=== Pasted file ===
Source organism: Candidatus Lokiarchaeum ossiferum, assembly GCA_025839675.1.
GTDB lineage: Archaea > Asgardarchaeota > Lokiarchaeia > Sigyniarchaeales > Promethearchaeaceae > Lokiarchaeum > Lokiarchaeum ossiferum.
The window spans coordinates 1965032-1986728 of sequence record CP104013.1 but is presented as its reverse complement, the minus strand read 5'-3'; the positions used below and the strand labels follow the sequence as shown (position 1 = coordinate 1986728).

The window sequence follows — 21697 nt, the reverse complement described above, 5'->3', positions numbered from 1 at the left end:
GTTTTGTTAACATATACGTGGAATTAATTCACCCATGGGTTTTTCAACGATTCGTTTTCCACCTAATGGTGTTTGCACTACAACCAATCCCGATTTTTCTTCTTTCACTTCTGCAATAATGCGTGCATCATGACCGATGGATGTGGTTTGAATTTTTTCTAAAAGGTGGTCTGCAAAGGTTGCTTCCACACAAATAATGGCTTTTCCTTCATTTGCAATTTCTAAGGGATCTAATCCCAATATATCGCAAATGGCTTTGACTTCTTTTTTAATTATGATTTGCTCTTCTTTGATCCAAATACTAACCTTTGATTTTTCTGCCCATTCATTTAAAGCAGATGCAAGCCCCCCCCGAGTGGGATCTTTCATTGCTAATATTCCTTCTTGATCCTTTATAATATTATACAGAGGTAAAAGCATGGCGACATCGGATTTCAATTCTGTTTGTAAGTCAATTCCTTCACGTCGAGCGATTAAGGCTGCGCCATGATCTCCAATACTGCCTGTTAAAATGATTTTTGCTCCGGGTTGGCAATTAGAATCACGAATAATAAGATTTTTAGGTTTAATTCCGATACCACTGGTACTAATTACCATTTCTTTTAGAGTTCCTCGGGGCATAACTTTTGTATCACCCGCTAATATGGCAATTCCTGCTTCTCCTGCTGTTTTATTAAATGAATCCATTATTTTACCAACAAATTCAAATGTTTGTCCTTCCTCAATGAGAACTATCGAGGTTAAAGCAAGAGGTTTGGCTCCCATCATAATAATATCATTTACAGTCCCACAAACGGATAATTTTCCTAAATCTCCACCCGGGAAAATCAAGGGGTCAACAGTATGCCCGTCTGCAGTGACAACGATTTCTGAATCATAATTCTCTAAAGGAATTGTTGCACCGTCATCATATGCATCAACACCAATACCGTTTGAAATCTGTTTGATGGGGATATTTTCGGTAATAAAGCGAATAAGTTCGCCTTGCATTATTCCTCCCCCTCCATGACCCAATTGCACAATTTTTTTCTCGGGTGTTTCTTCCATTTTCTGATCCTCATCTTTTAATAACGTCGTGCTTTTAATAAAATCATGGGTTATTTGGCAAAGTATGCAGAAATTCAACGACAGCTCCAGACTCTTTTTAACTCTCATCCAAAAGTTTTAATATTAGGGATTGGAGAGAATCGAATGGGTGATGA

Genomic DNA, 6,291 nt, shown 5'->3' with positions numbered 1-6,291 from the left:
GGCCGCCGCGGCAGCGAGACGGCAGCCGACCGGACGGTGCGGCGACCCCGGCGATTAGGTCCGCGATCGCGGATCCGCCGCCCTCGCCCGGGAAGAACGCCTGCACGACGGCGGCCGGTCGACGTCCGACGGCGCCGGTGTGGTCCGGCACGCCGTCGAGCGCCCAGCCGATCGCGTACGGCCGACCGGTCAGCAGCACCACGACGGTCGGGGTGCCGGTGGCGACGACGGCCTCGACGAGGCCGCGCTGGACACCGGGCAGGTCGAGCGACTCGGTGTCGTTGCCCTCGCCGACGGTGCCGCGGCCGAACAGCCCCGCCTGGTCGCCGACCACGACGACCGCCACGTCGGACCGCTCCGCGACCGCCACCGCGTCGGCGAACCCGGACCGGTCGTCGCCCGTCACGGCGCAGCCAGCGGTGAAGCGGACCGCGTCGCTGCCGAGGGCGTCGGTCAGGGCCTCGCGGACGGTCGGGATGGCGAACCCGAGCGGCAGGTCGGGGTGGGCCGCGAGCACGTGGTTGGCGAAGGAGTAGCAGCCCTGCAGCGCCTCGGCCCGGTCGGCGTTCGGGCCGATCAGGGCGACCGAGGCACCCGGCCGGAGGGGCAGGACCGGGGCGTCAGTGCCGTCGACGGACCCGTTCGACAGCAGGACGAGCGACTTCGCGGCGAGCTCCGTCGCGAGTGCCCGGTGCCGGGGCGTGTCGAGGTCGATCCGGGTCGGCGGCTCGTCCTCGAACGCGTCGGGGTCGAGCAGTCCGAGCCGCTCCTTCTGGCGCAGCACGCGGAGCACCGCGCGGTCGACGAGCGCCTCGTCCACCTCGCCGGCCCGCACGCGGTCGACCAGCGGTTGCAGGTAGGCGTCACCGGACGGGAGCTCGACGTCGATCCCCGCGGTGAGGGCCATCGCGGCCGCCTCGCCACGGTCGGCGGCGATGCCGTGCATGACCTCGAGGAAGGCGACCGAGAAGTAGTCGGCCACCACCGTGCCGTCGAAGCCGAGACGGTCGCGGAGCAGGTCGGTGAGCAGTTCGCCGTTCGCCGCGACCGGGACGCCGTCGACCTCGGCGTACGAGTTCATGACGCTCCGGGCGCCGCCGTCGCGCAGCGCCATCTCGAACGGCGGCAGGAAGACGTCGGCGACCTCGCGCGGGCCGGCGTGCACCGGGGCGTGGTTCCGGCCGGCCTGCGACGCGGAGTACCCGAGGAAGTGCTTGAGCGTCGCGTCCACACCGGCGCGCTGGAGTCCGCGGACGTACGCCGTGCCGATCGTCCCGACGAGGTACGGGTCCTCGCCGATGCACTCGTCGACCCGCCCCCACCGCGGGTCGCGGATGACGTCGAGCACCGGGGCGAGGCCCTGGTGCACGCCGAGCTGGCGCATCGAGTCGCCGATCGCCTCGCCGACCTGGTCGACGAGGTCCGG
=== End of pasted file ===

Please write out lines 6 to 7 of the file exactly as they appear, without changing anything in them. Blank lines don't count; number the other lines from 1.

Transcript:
Genomic DNA, 6,291 nt, shown 5'->3' with positions numbered 1-6,291 from the left:
GGCCGCCGCGGCAGCGAGACGGCAGCCGACCGGACGGTGCGGCGACCCCGGCGATTAGGTCCGCGATCGCGGATCCGCCGCCCTCGCCCGGGAAGAACGCCTGCACGACGGCGGCCGGTCGACGTCCGACGGCGCCGGTGTGGTCCGGCACGCCGTCGAGCGCCCAGCCGATCGCGTACGGCCGACCGGTCAGCAGCACCACGACGGTCGGGGTGCCGGTGGCGACGACGGCCTCGACGAGGCCGCGCTGGACACCGGGCAGGTCGAGCGACTCGGTGTCGTTGCCCTCGCCGACGGTGCCGCGGCCGAACAGCCCCGCCTGGTCGCCGACCACGACGACCGCCACGTCGGACCGCTCCGCGACCGCCACCGCGTCGGCGAACCCGGACCGGTCGTCGCCCGTCACGGCGCAGCCAGCGGTGAAGCGGACCGCGTCGCTGCCGAGGGCGTCGGTCAGGGCCTCGCGGACGGTCGGGATGGCGAACCCGAGCGGCAGGTCGGGGTGGGCCGCGAGCACGTGGTTGGCGAAGGAGTAGCAGCCCTGCAGCGCCTCGGCCCGGTCGGCGTTCGGGCCGATCAGGGCGACCGAGGCACCCGGCCGGAGGGGCAGGACCGGGGCGTCAGTGCCGTCGACGGACCCGTTCGACAGCAGGACGAGCGACTTCGCGGCGAGCTCCGTCGCGAGTGCCCGGTGCCGGGGCGTGTCGAGGTCGATCCGGGTCGGCGGCTCGTCCTCGAACGCGTCGGGGTCGAGCAGTCCGAGCCGCTCCTTCTGGCGCAGCACGCGGAGCACCGCGCGGTCGACGAGCGCCTCGTCCACCTCGCCGGCCCGCACGCGGTCGACCAGCGGTTGCAGGTAGGCGTCACCGGACGGGAGCTCGACGTCGATCCCCGCGGTGAGGGCCATCGCGGCCGCCTCGCCACGGTCGGCGGCGATGCCGTGCATGACCTCGAGGAAGGCGACCGAGAAGTAGTCGGCCACCACCGTGCCGTCGAAGCCGAGACGGTCGCGGAGCAGGTCGGTGAGCAGTTCGCCGTTCGCCGCGACCGGGACGCCGTCGACCTCGGCGTACGAGTTCATGACGCTCCGGGCGCCGCCGTCGCGCAGCGCCATCTCGAACGGCGGCAGGAAGACGTCGGCGACCTCGCGCGGGCCGGCGTGCACCGGGGCGTGGTTCCGGCCGGCCTGCGACGCGGAGTACCCGAGGAAGTGCTTGAGCGTCGCGTCCACACCGGCGCGCTGGAGTCCGCGGACGTACGCCGTGCCGATCGTCCCGACGAGGTACGGGTCCTCGCCGATGCACTCGTCGACCCGCCCCCACCGCGGGTCGCGGATGACGTCGAGCACCGGGGCGAGGCCCTGGTGCACGCCGAGCTGGCGCATCGAGTCGCCGATCGCCTCGCCGACCTGGTCGACGAGGTCCGG